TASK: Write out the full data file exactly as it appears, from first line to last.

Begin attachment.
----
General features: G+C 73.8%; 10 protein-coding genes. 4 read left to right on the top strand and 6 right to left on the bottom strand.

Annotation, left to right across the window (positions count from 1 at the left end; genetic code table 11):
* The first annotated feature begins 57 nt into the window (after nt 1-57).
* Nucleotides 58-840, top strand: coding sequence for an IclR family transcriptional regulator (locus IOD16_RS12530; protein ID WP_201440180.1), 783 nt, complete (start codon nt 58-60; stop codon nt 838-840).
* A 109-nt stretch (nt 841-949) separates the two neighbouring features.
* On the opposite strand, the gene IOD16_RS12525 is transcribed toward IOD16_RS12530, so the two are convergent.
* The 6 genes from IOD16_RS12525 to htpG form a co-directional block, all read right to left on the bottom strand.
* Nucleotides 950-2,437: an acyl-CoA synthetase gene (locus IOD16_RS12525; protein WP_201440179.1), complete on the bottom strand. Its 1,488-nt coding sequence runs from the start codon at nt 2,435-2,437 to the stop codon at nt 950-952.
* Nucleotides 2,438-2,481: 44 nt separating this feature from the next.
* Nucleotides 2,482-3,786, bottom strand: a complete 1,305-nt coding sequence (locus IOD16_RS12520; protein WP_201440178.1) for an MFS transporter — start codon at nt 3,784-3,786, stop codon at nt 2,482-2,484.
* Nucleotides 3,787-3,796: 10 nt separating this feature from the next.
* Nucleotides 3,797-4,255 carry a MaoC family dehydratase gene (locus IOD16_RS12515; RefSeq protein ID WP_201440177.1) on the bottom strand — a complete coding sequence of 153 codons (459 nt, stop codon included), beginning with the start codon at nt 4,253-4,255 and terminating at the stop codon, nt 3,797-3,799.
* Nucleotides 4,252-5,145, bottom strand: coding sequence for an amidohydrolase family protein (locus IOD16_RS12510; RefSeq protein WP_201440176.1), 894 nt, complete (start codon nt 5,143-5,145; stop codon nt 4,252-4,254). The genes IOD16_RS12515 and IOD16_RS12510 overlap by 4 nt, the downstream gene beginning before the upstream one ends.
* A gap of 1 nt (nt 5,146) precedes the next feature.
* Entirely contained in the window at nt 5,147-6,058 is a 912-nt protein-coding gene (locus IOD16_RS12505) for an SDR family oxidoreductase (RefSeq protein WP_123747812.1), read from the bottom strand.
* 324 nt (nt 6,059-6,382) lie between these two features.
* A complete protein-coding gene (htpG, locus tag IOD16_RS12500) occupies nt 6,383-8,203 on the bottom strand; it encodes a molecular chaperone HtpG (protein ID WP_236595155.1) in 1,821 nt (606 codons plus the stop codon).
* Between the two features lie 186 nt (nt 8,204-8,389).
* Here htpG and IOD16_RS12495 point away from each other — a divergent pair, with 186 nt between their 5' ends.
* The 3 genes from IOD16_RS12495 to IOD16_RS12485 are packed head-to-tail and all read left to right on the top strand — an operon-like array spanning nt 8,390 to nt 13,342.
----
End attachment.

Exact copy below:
General features: G+C 73.8%; 10 protein-coding genes. 4 read left to right on the top strand and 6 right to left on the bottom strand.

Annotation, left to right across the window (positions count from 1 at the left end; genetic code table 11):
* The first annotated feature begins 57 nt into the window (after nt 1-57).
* Nucleotides 58-840, top strand: coding sequence for an IclR family transcriptional regulator (locus IOD16_RS12530; protein ID WP_201440180.1), 783 nt, complete (start codon nt 58-60; stop codon nt 838-840).
* A 109-nt stretch (nt 841-949) separates the two neighbouring features.
* On the opposite strand, the gene IOD16_RS12525 is transcribed toward IOD16_RS12530, so the two are convergent.
* The 6 genes from IOD16_RS12525 to htpG form a co-directional block, all read right to left on the bottom strand.
* Nucleotides 950-2,437: an acyl-CoA synthetase gene (locus IOD16_RS12525; protein WP_201440179.1), complete on the bottom strand. Its 1,488-nt coding sequence runs from the start codon at nt 2,435-2,437 to the stop codon at nt 950-952.
* Nucleotides 2,438-2,481: 44 nt separating this feature from the next.
* Nucleotides 2,482-3,786, bottom strand: a complete 1,305-nt coding sequence (locus IOD16_RS12520; protein WP_201440178.1) for an MFS transporter — start codon at nt 3,784-3,786, stop codon at nt 2,482-2,484.
* Nucleotides 3,787-3,796: 10 nt separating this feature from the next.
* Nucleotides 3,797-4,255 carry a MaoC family dehydratase gene (locus IOD16_RS12515; RefSeq protein ID WP_201440177.1) on the bottom strand — a complete coding sequence of 153 codons (459 nt, stop codon included), beginning with the start codon at nt 4,253-4,255 and terminating at the stop codon, nt 3,797-3,799.
* Nucleotides 4,252-5,145, bottom strand: coding sequence for an amidohydrolase family protein (locus IOD16_RS12510; RefSeq protein WP_201440176.1), 894 nt, complete (start codon nt 5,143-5,145; stop codon nt 4,252-4,254). The genes IOD16_RS12515 and IOD16_RS12510 overlap by 4 nt, the downstream gene beginning before the upstream one ends.
* A gap of 1 nt (nt 5,146) precedes the next feature.
* Entirely contained in the window at nt 5,147-6,058 is a 912-nt protein-coding gene (locus IOD16_RS12505) for an SDR family oxidoreductase (RefSeq protein WP_123747812.1), read from the bottom strand.
* 324 nt (nt 6,059-6,382) lie between these two features.
* A complete protein-coding gene (htpG, locus tag IOD16_RS12500) occupies nt 6,383-8,203 on the bottom strand; it encodes a molecular chaperone HtpG (protein ID WP_236595155.1) in 1,821 nt (606 codons plus the stop codon).
* Between the two features lie 186 nt (nt 8,204-8,389).
* Here htpG and IOD16_RS12495 point away from each other — a divergent pair, with 186 nt between their 5' ends.
* The 3 genes from IOD16_RS12495 to IOD16_RS12485 are packed head-to-tail and all read left to right on the top strand — an operon-like array spanning nt 8,390 to nt 13,342.